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Second Place Is A Myth: It Rarely Catapults You To First Place

Second best is not even close to the Brass Ring.

Vice Presidents rarely become president, and back-up quarterbacks rarely rise to permanent status as starting QB. Did you ever think about why?

What are the skills of a back-up and what are the skills of a starting QB? Former NFL player Cliff Stoudt spent his entire NFL career as a back-up. In 1982 when Terry Bradshaw went down with injury, Stoudt stepped in. Although the Steelers limped to the playoffs he was boo’ed more than he was embraced.

Stoudt said that from a physical standpoint, being back up is the best job in the league.

Because you rarely play, you rarely get hurt is another way of looking at success. But from the standpoint of results, at best back-ups are expected to keep the team competitive until the  “real” quarterback gets back.

The Cleveland Browns recently skipped over the back-up quarterback and anointed the third string as starting QB. With a brief announcement, Brian Hoyer went from the cellar to the penthouse, from third string to starter. The sports world seemed surprised.

If you could see what I see you would not be so surprised.

It seems to me that it is a different skill set to be second in command than to be the guy in charge.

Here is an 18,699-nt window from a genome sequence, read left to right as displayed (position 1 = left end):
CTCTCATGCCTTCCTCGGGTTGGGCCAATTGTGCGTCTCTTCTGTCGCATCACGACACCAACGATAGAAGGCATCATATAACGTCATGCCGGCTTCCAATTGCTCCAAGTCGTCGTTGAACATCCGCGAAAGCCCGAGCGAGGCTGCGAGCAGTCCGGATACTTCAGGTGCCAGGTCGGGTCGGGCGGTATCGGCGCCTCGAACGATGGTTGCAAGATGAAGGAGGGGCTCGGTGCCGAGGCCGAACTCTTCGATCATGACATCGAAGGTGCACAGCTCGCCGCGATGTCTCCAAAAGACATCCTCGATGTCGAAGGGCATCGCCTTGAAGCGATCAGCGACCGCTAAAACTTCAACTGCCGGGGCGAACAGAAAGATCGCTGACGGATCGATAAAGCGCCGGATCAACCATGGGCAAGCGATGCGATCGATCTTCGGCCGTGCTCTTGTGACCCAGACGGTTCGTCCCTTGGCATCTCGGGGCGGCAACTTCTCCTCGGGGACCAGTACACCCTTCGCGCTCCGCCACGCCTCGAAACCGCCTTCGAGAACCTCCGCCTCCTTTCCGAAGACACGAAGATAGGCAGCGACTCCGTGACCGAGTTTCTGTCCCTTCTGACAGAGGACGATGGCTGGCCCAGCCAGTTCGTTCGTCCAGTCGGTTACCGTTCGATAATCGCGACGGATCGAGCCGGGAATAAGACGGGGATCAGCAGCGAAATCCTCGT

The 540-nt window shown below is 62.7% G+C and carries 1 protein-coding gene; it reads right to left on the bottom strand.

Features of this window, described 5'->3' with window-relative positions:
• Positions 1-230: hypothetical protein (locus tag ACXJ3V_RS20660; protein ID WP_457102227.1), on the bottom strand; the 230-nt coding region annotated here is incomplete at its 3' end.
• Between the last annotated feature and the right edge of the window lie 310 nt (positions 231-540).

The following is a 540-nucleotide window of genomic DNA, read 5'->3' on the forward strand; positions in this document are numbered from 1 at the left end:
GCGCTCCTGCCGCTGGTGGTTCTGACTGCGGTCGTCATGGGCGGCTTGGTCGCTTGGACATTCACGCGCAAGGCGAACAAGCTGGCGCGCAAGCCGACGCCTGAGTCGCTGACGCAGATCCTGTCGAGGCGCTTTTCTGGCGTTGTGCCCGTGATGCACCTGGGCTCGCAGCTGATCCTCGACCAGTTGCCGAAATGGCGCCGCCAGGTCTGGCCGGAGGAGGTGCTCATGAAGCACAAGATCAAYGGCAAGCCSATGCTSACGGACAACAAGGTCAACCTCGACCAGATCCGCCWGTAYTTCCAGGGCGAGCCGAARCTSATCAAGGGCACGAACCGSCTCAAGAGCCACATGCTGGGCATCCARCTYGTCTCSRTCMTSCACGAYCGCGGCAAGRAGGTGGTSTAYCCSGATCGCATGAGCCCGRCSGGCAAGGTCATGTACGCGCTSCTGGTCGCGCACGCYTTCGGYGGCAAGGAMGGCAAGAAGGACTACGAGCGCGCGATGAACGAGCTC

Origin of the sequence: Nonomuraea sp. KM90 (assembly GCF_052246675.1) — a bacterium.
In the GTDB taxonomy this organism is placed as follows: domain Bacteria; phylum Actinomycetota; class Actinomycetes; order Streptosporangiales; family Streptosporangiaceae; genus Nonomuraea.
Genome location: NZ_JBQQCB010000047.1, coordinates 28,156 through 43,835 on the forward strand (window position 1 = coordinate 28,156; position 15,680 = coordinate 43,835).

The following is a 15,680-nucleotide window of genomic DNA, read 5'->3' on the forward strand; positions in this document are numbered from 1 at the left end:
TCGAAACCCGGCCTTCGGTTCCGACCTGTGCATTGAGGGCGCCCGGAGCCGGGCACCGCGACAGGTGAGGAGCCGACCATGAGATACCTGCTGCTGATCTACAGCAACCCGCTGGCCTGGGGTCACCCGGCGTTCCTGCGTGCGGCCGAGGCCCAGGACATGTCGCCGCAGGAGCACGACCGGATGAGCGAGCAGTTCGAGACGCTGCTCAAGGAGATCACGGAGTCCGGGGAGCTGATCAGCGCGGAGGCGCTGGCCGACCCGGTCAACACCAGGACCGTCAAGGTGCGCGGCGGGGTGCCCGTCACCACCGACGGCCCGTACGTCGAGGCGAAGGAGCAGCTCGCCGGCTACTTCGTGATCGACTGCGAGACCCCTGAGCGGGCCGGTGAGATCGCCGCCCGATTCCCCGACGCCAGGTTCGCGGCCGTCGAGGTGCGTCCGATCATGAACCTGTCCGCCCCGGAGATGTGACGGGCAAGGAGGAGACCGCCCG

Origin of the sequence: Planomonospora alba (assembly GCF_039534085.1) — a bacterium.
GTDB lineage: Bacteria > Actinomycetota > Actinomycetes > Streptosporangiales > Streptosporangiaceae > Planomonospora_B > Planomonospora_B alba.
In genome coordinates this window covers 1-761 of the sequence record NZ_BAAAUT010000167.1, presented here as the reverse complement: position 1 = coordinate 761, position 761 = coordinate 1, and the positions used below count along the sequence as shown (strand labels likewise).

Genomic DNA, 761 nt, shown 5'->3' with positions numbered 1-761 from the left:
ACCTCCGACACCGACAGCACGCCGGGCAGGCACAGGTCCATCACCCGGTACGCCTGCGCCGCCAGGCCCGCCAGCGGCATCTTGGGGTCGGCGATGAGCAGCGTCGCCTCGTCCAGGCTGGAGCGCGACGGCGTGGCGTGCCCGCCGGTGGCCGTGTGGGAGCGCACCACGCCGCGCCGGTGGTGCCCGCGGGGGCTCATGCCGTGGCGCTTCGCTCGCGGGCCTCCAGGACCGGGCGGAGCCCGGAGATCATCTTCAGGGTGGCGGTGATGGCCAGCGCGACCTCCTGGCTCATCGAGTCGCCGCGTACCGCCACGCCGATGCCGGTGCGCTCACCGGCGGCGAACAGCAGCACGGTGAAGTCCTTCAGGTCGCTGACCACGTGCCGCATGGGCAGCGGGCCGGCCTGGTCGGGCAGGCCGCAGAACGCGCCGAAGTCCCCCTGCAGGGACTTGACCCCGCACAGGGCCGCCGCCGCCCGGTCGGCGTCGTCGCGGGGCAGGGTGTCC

Both skill sets are important, but they are different skill sets. The problem is when decision makers don’t recognize that these are different skill sets. Think about it, to be the back-up, to be second, the invisible one, requires a mindset that shies from the spotlight. To be THE GUY requires a mindset that gravitates to the spotlight.

When a commentator on ESPN was asked why the Browns catapulted over the second stringer, the answer spoke more to leadership than to sports. The commentator said sometimes a second stringer develops the mindset of a back-up and that can’t be changed. When you see yourself as #2, the team will see you as #2 also.

Whether it is your own career you want to catapult, or catapult your company by selecting the right leader, you have to identify the qualities of the second in command as juxtaposed to the qualities of the leader.

To increase your chances of finding a leader who will serve long and well, companies must do three things. First, they should have available a deep pool of internal candidates kept well stocked by a leadership development process that reaches from the bottom to the top. Second, create, then continually update and refine, a succession plan. Finally, have in place a thoughtful process for making decisions about candidates. Keep in mind that outside candidates are not necessarily better than internal candidates.

Make sure you don’t assume your second in command should move to starting quarterback. Too long in the role of back-up, might keep anyone a back-up.

Read more posts by communication expert, Leslie Ungar, here. Leslie blogs for JenningsWire.